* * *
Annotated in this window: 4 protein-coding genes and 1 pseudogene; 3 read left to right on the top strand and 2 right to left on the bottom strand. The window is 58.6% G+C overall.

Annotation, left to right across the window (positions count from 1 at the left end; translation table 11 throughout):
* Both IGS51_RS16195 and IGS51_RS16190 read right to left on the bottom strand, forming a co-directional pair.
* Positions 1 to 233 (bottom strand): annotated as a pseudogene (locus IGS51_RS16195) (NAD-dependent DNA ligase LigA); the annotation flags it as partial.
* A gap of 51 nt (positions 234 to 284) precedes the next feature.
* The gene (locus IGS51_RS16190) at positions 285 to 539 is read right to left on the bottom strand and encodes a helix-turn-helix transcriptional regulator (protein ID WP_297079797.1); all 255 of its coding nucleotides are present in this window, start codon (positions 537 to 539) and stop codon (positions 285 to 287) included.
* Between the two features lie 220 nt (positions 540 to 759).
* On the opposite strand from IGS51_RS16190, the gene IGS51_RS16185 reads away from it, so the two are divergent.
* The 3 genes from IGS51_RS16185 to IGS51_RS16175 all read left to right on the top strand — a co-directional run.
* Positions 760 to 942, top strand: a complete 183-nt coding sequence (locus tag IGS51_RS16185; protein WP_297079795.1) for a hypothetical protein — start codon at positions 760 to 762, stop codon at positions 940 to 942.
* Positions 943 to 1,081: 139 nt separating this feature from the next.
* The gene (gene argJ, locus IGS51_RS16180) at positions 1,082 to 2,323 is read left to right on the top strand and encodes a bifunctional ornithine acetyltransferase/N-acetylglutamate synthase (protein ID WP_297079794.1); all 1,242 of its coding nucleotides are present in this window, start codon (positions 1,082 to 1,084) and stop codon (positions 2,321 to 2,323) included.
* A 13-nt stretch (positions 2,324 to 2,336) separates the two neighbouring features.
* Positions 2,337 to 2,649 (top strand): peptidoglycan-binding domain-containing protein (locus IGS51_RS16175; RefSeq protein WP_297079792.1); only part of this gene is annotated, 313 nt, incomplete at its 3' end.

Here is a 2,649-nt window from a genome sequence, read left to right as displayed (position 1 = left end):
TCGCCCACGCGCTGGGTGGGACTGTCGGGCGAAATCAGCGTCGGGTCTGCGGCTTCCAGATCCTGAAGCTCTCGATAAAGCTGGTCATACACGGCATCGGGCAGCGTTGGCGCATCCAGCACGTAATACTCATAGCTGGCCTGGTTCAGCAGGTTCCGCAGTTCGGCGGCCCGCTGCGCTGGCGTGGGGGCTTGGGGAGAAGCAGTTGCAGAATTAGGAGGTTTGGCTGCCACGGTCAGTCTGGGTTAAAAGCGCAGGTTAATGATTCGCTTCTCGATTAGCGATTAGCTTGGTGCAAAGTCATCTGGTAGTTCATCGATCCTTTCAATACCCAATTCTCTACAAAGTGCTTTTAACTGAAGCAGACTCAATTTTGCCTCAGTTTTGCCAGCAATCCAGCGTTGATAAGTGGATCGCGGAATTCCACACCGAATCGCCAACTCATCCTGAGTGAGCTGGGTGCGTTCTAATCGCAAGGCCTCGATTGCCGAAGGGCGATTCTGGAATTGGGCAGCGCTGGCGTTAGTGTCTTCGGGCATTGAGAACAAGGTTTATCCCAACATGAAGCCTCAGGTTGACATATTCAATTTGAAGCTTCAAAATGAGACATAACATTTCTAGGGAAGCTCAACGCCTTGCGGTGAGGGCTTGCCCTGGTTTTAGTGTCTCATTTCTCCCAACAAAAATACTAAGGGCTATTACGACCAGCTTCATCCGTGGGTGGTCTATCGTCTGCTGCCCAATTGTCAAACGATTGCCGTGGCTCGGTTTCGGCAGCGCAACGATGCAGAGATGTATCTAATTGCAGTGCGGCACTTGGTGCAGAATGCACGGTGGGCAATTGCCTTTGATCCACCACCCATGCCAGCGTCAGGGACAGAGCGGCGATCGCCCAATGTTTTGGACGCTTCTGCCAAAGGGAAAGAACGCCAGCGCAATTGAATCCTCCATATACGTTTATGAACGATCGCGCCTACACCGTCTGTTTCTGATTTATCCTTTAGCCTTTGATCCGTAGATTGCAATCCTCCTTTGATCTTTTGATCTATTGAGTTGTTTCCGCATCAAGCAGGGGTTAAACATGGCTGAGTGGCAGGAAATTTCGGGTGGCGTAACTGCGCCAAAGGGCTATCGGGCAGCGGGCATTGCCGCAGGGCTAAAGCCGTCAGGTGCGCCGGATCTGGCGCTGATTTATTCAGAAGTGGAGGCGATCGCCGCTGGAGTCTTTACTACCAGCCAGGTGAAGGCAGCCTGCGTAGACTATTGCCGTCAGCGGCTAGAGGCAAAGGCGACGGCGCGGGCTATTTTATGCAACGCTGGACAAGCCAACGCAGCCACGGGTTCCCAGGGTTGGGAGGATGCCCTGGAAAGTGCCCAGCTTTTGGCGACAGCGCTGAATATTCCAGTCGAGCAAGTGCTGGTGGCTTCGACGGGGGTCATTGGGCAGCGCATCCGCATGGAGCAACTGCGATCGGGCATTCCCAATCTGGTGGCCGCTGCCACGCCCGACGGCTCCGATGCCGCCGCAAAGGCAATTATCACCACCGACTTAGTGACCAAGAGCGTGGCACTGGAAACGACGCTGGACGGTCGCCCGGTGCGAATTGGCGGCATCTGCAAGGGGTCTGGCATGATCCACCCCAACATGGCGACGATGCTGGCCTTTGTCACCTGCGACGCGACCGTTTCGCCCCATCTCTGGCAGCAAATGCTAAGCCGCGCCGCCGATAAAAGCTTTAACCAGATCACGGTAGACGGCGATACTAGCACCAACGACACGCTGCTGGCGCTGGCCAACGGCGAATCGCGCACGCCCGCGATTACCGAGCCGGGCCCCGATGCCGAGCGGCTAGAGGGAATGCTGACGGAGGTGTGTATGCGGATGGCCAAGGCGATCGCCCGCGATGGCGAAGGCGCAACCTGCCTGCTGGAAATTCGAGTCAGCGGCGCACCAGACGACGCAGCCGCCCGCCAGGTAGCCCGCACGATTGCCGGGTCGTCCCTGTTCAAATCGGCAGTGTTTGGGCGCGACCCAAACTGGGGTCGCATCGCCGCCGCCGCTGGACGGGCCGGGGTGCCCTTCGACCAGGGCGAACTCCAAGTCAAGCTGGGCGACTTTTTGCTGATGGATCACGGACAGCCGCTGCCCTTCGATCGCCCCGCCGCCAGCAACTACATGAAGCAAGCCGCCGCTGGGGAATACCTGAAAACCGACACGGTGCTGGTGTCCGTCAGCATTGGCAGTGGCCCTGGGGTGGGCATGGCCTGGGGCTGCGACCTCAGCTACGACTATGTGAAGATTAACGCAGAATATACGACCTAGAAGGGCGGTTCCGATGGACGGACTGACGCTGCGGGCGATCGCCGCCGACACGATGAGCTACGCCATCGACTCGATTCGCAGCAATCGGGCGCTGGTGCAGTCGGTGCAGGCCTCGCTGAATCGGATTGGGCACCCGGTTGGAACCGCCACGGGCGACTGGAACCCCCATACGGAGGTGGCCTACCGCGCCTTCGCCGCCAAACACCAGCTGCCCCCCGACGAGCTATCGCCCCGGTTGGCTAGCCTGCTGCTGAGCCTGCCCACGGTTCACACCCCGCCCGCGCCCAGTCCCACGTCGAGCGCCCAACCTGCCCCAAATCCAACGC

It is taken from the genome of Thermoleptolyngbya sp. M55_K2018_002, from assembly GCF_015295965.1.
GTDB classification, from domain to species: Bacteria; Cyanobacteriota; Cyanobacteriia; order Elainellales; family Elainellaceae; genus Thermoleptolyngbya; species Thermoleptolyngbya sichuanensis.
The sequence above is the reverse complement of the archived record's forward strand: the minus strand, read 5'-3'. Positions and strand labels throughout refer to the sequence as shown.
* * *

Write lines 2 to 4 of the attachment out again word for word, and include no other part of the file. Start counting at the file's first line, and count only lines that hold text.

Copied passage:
Annotation, left to right across the window (positions count from 1 at the left end; translation table 11 throughout):
* Both IGS51_RS16195 and IGS51_RS16190 read right to left on the bottom strand, forming a co-directional pair.
* Positions 1 to 233 (bottom strand): annotated as a pseudogene (locus IGS51_RS16195) (NAD-dependent DNA ligase LigA); the annotation flags it as partial.